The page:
WASHINGTON - A new drug is being developed that targets some aggressive cancers that are notoriously hard to cure. If the clinical trials that are underway continue to show promise, the drug may change the way some cancers are treated.
Scientists at Pfizer, the giant pharmaceutical company, and Stemcentrx, a small biotech firm in California recently acquired by AbbVie, have developed this novel drug that targets aggressive breast, ovarian and lung cancer stem cells.
In a Skype interview, Damelin told VOA, "We’re hoping to rip out the cancer by its roots, essentially. Like when you’re weeding a garden, you need to get the roots so the weed doesn’t grow back, and the way we’ve designed this drug, is to go after the roots of the tumor and we deliver the chemotherapy therapy that essential kills those cells."
Relapses are common in aggressive forms of cancer, including triple-negative breast cancer, ovarian cancer and non-small cell lung cancer, which make them hard to cure.
The drug has already proven safe and effective in mice and in monkeys, and human trials are underway.
"The therapy is, essentially, a guided missile," Damelin said.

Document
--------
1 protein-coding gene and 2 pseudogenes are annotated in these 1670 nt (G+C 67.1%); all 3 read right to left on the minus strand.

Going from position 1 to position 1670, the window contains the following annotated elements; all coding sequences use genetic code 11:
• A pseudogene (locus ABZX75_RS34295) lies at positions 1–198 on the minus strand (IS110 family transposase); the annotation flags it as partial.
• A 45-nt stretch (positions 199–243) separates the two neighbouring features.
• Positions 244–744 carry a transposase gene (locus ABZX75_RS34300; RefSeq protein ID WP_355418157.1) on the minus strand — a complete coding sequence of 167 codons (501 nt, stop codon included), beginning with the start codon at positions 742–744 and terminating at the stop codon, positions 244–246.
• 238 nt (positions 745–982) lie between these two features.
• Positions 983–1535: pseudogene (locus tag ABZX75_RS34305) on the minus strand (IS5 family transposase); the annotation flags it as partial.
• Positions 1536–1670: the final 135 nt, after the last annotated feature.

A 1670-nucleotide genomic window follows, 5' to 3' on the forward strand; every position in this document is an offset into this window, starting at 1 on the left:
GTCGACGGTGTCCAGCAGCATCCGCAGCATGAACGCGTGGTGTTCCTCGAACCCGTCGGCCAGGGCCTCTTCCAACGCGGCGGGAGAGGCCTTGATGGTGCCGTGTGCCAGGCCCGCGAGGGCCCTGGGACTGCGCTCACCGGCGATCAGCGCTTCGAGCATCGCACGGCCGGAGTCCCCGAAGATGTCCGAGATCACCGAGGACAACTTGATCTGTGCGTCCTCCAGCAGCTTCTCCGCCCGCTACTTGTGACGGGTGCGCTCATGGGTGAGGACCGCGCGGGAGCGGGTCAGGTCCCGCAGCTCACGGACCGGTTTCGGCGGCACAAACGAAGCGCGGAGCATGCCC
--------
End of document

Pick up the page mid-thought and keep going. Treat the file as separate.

Dylla at AbbVie Stemcentrx explained to VOA that the missile is an antibody molecule which attaches itself to a developing cancer cell and is able to enter the cell like a Trojan horse. Because the scientists also attached a cancer-fighting drug to the antibody, the drug delivers chemotherapy directly to cancer cells and kills them.
The missile’s target is a protein called PTK7 which is found in abundance in these particular cancer cells.
Early clinical trials are underway with patients whose cancers did not respond to other treatments or had relapsed. Damelin says nearly a third of participants with ovarian cancer are showing a positive response.
Dylla said patients in the current trial with triple negative breast cancer and non-small cell lung cancer are also responding well, although he didn't provide the percentages.
He said even though this is an early clinical trial, "The responses are clearly drug related responses given that the only therapy patients are being given is our drug." A larger human trial is scheduled to begin later this year.
Right now the researchers don't know if this new drug would replace standard chemotherapy, radiation or surgery, or would complement those procedures, but Dylla said that is the hope. If it works, it could replace standard chemotherapy and the treatment would be a lot less toxic.
Damelin said this drug might also help patients with cancer of the stomach, esophagus and prostate, and an aggressive type of leukemia because the scientists have antibodies for these particular cancers.
The hope is that PF-06647020 could revolutionize the way these particular cancers are treated, in addition to dramatically extending the lives of those with these deadly cancers.